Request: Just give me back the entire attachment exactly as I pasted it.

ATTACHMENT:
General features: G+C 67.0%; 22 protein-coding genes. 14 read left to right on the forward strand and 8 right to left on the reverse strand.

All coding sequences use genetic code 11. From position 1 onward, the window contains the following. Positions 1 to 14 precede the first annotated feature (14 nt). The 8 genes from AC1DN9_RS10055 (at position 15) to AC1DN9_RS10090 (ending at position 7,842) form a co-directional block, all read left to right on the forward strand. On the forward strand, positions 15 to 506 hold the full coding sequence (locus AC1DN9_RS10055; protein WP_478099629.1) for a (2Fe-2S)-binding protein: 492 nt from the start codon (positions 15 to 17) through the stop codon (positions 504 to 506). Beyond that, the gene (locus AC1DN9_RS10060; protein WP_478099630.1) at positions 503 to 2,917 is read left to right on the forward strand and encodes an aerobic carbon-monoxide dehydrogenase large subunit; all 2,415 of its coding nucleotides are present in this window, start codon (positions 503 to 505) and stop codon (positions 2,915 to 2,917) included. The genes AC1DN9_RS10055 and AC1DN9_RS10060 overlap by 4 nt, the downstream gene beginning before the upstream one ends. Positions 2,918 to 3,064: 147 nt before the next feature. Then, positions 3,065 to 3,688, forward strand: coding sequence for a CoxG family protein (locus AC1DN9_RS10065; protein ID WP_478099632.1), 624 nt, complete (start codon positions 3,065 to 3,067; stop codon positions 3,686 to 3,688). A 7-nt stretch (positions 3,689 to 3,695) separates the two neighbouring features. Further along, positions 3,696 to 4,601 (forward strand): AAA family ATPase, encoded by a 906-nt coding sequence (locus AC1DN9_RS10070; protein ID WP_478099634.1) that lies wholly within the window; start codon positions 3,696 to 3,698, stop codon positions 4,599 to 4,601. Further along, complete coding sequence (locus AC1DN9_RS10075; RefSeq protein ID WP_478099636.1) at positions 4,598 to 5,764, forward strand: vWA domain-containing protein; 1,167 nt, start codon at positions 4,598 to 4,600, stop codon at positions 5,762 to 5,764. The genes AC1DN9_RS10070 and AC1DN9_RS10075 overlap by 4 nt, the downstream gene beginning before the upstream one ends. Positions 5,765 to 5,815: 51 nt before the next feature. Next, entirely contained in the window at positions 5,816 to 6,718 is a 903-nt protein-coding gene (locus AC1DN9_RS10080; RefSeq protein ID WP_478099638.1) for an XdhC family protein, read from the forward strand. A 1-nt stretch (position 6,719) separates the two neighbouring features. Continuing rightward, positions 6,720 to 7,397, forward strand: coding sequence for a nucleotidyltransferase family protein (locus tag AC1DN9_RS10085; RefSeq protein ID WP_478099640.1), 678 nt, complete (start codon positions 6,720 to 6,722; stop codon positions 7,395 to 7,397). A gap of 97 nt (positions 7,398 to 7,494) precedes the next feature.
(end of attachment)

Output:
General features: G+C 67.0%; 22 protein-coding genes. 14 read left to right on the forward strand and 8 right to left on the reverse strand.

All coding sequences use genetic code 11. From position 1 onward, the window contains the following. Positions 1 to 14 precede the first annotated feature (14 nt). The 8 genes from AC1DN9_RS10055 (at position 15) to AC1DN9_RS10090 (ending at position 7,842) form a co-directional block, all read left to right on the forward strand. On the forward strand, positions 15 to 506 hold the full coding sequence (locus AC1DN9_RS10055; protein WP_478099629.1) for a (2Fe-2S)-binding protein: 492 nt from the start codon (positions 15 to 17) through the stop codon (positions 504 to 506). Beyond that, the gene (locus AC1DN9_RS10060; protein WP_478099630.1) at positions 503 to 2,917 is read left to right on the forward strand and encodes an aerobic carbon-monoxide dehydrogenase large subunit; all 2,415 of its coding nucleotides are present in this window, start codon (positions 503 to 505) and stop codon (positions 2,915 to 2,917) included. The genes AC1DN9_RS10055 and AC1DN9_RS10060 overlap by 4 nt, the downstream gene beginning before the upstream one ends. Positions 2,918 to 3,064: 147 nt before the next feature. Then, positions 3,065 to 3,688, forward strand: coding sequence for a CoxG family protein (locus AC1DN9_RS10065; protein ID WP_478099632.1), 624 nt, complete (start codon positions 3,065 to 3,067; stop codon positions 3,686 to 3,688). A 7-nt stretch (positions 3,689 to 3,695) separates the two neighbouring features. Further along, positions 3,696 to 4,601 (forward strand): AAA family ATPase, encoded by a 906-nt coding sequence (locus AC1DN9_RS10070; protein ID WP_478099634.1) that lies wholly within the window; start codon positions 3,696 to 3,698, stop codon positions 4,599 to 4,601. Further along, complete coding sequence (locus AC1DN9_RS10075; RefSeq protein ID WP_478099636.1) at positions 4,598 to 5,764, forward strand: vWA domain-containing protein; 1,167 nt, start codon at positions 4,598 to 4,600, stop codon at positions 5,762 to 5,764. The genes AC1DN9_RS10070 and AC1DN9_RS10075 overlap by 4 nt, the downstream gene beginning before the upstream one ends. Positions 5,765 to 5,815: 51 nt before the next feature. Next, entirely contained in the window at positions 5,816 to 6,718 is a 903-nt protein-coding gene (locus AC1DN9_RS10080; RefSeq protein ID WP_478099638.1) for an XdhC family protein, read from the forward strand. A 1-nt stretch (position 6,719) separates the two neighbouring features. Continuing rightward, positions 6,720 to 7,397, forward strand: coding sequence for a nucleotidyltransferase family protein (locus tag AC1DN9_RS10085; RefSeq protein ID WP_478099640.1), 678 nt, complete (start codon positions 6,720 to 6,722; stop codon positions 7,395 to 7,397). A gap of 97 nt (positions 7,398 to 7,494) precedes the next feature.